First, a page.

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No Excuses, No Compromises… And then 500 points in 4 months

Jeffrey Sweeney improved his game despite having limited time. Discover how he did it and the lessons he learned on the way.

Success Story | 3 min read
No Excuses, No Compromises… And then 500 points in 4 months

Jeffrey Sweeney, a 16-year-old from South Carolina, learned chess in early 2022.

“My coach Vincent Iorga, who runs the club the Knights of the Upstate, started teaching me. It was so much fun. We have a lot of good guys in our club who really helped me.”

“I didn’t do a lot of studying back then. It was just me playing games. It helped me get better for a while as I crossed 800 USCF (US Chess Federation rating). But then it had stopped working.”

As we’ve shared in our chess study plans, at the beginning of your journey, you need to play more. But after reaching a certain level, you need to study more.

Finding the time for chess in a packed schedule

For Jeffrey, chess was one of the activities he engaged in outside of school.

“I'm primarily a school student, but I also engage in other activities such as Brazilian jiu-jitsu and playing the piano.”

In a packed schedule, most people would choose one of two common approaches.

Either make time an excuse and drop the game.
Or compromise on other activities to find time for chess.

Jeffrey chose the third option.

He didn’t make an excuse, nor did he compromise.
Instead, he committed to learning chess in his limited time

And to make the most efficient use of it, Jeffrey’s coach had his back.

The right coach

While some coaches find ChessMood as a threat to their coaching careers, the best of the best always share good resources to help their students improve faster. For them, the growth of their students comes first. That’s what the right coaches do.

“Vic (Vincent Iorga) shared ChessMood with me. He thought it would be a great way to get better.”

Jeffrey with coach Vincent Iorga
With his coach Vincent Iorga

The 3-step improvement formula

With limited time, it becomes even more important to focus on the most effective things to improve, which Jeffrey did.

Initially, he used to play a lot of games. Playing more wouldn’t be a good use of time.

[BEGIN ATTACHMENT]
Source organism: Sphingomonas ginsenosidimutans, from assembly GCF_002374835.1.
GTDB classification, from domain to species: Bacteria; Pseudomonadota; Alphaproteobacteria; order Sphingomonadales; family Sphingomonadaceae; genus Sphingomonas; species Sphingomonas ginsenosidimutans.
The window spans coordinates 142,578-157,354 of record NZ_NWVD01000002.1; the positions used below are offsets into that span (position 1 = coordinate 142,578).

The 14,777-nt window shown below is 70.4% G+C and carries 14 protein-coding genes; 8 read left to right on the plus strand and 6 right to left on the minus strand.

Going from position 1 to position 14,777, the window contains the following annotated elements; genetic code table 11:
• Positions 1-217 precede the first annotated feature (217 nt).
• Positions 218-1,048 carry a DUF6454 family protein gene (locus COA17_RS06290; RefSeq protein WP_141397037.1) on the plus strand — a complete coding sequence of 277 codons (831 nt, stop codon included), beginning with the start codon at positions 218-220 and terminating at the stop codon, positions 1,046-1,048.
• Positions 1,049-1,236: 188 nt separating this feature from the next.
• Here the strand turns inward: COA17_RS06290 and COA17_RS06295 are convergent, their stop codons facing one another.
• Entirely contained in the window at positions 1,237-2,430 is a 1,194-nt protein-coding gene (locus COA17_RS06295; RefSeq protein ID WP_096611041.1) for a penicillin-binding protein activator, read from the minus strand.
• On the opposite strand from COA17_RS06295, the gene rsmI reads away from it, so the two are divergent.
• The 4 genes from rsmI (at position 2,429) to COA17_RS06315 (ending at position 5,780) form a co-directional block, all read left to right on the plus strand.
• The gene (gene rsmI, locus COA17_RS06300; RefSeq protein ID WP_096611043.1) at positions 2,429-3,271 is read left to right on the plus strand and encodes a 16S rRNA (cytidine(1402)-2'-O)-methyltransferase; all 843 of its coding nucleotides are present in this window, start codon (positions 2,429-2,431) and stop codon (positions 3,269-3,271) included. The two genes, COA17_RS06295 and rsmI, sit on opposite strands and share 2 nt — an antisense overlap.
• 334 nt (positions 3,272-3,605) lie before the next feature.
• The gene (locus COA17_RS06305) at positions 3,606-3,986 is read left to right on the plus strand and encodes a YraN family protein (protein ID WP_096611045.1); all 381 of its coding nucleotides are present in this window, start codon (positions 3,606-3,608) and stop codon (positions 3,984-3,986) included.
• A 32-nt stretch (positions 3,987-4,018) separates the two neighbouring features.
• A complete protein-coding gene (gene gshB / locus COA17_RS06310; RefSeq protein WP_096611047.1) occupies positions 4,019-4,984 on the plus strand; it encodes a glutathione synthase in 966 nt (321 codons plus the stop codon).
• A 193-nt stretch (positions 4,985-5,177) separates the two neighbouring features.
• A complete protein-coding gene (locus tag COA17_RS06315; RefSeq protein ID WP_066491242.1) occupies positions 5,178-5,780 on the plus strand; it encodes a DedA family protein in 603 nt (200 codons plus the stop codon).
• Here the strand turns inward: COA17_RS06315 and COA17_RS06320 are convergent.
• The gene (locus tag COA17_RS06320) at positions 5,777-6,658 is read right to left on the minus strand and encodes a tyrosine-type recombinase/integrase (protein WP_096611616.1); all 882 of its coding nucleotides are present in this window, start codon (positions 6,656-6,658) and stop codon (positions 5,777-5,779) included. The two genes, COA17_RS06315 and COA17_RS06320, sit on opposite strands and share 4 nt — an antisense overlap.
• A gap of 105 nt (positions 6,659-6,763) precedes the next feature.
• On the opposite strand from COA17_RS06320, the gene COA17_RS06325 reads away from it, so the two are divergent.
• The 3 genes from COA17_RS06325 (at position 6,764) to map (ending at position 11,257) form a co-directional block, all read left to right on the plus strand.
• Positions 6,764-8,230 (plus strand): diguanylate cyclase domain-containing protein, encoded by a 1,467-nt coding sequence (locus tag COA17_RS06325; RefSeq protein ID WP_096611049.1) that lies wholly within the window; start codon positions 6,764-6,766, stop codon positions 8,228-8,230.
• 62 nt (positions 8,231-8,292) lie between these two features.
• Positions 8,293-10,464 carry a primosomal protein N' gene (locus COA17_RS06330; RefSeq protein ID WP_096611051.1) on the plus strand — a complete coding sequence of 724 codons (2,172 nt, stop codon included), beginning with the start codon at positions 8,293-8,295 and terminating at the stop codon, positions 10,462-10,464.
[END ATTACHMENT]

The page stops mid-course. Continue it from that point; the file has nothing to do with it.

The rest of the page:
Jeffrey had to add the two missing ingredients from the chess improvement formula that were stopping his growth.

The 3-step chess improvement formula
The chess improvement formula

“Earlier, I used to go to chess.com, play a game and hit analyze. The game review gives a number on how well I played. Done.”

“But after ChessMood, I've taken the time to fix my mistakes by actually analyzing my games to see what I can do better.”

The big change after joining ChessMood

“One of the biggest changes was I became more serious about chess. You have a lot of amazing courses and good videos. It gave me a lot to think about.”

In essence, Jeffrey found a resource for studying.

“My favorite course was ‘The Wolf of Chess Street’. You're not going to find a tactic in every game. But you're gonna have to trade pieces.”


The Wolf of Chess Street

“I never really thought how piece trading affects the game. But after watching the course, I discovered how to get an advantage with little trades.”

At the same time, keeping the right mindset helped him enjoy the full process rather than get stressed.

Staying detached while having goals

Goals motivate. But they can also tempt you into being result-focused. Jeffrey stayed detached, like many of our successful students.

“I just love the game. The goals are on the road. I'm not chasing them; I'm only enjoying the journey.”

And as it usually happens, the results follow when you stop obsessing over them.

Raising 536 USCF rating in 4 months

Jeffrey was rated 879 USCF when he joined ChessMood in June 2023.

In July, he became the co-champion in a tournament as the underdog, and raised around 200 points. He repeated the same feat in a tournament in August.

His brilliant run continued. By September end, he raised 536 rating points reaching a USCF rating of 1415!

Jeffrey's rating progress chart
His USCF rating chart

Jeffrey achieved chess success without compromising his other interests and without using limited time as an excuse. Can you do it too?

*** 

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Originally published Dec 24, 2023

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